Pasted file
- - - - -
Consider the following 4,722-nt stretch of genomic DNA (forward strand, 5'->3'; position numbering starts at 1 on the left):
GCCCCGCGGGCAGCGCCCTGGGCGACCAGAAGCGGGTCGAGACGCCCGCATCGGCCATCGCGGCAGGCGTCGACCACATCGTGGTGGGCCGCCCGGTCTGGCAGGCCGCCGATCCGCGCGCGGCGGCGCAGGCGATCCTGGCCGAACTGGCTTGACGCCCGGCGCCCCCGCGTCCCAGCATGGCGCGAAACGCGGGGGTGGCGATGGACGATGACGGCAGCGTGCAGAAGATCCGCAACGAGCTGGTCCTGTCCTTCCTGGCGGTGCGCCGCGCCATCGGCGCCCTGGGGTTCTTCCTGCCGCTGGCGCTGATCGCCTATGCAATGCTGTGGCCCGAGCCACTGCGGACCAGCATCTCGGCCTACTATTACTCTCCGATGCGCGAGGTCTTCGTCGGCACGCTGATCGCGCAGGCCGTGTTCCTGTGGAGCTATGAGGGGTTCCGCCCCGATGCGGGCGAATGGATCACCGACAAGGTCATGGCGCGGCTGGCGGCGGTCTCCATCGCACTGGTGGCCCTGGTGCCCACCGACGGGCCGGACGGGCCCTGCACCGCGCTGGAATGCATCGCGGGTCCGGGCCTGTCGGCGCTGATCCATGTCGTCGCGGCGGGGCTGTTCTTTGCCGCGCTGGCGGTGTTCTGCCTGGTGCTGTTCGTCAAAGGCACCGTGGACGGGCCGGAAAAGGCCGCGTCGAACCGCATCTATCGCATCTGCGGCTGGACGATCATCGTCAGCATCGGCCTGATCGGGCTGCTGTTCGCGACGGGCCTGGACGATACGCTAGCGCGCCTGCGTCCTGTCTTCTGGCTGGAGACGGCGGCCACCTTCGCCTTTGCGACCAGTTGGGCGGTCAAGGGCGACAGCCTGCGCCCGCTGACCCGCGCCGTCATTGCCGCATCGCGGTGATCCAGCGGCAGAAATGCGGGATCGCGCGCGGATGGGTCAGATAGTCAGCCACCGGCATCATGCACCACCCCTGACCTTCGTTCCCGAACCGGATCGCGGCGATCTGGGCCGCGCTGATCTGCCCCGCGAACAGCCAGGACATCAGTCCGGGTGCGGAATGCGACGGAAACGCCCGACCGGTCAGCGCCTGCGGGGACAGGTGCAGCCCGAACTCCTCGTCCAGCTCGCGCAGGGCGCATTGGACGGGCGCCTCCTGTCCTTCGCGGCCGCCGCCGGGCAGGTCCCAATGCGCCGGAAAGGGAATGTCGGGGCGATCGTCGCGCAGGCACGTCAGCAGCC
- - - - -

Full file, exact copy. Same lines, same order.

Consider the following 4,722-nt stretch of genomic DNA (forward strand, 5'->3'; position numbering starts at 1 on the left):
GCCCCGCGGGCAGCGCCCTGGGCGACCAGAAGCGGGTCGAGACGCCCGCATCGGCCATCGCGGCAGGCGTCGACCACATCGTGGTGGGCCGCCCGGTCTGGCAGGCCGCCGATCCGCGCGCGGCGGCGCAGGCGATCCTGGCCGAACTGGCTTGACGCCCGGCGCCCCCGCGTCCCAGCATGGCGCGAAACGCGGGGGTGGCGATGGACGATGACGGCAGCGTGCAGAAGATCCGCAACGAGCTGGTCCTGTCCTTCCTGGCGGTGCGCCGCGCCATCGGCGCCCTGGGGTTCTTCCTGCCGCTGGCGCTGATCGCCTATGCAATGCTGTGGCCCGAGCCACTGCGGACCAGCATCTCGGCCTACTATTACTCTCCGATGCGCGAGGTCTTCGTCGGCACGCTGATCGCGCAGGCCGTGTTCCTGTGGAGCTATGAGGGGTTCCGCCCCGATGCGGGCGAATGGATCACCGACAAGGTCATGGCGCGGCTGGCGGCGGTCTCCATCGCACTGGTGGCCCTGGTGCCCACCGACGGGCCGGACGGGCCCTGCACCGCGCTGGAATGCATCGCGGGTCCGGGCCTGTCGGCGCTGATCCATGTCGTCGCGGCGGGGCTGTTCTTTGCCGCGCTGGCGGTGTTCTGCCTGGTGCTGTTCGTCAAAGGCACCGTGGACGGGCCGGAAAAGGCCGCGTCGAACCGCATCTATCGCATCTGCGGCTGGACGATCATCGTCAGCATCGGCCTGATCGGGCTGCTGTTCGCGACGGGCCTGGACGATACGCTAGCGCGCCTGCGTCCTGTCTTCTGGCTGGAGACGGCGGCCACCTTCGCCTTTGCGACCAGTTGGGCGGTCAAGGGCGACAGCCTGCGCCCGCTGACCCGCGCCGTCATTGCCGCATCGCGGTGATCCAGCGGCAGAAATGCGGGATCGCGCGCGGATGGGTCAGATAGTCAGCCACCGGCATCATGCACCACCCCTGACCTTCGTTCCCGAACCGGATCGCGGCGATCTGGGCCGCGCTGATCTGCCCCGCGAACAGCCAGGACATCAGTCCGGGTGCGGAATGCGACGGAAACGCCCGACCGGTCAGCGCCTGCGGGGACAGGTGCAGCCCGAACTCCTCGTCCAGCTCGCGCAGGGCGCATTGGACGGGCGCCTCCTGTCCTTCGCGGCCGCCGCCGGGCAGGTCCCAATGCGCCGGAAAGGGAATGTCGGGGCGATCGTCGCGCAGGCACGTCAGCAGCC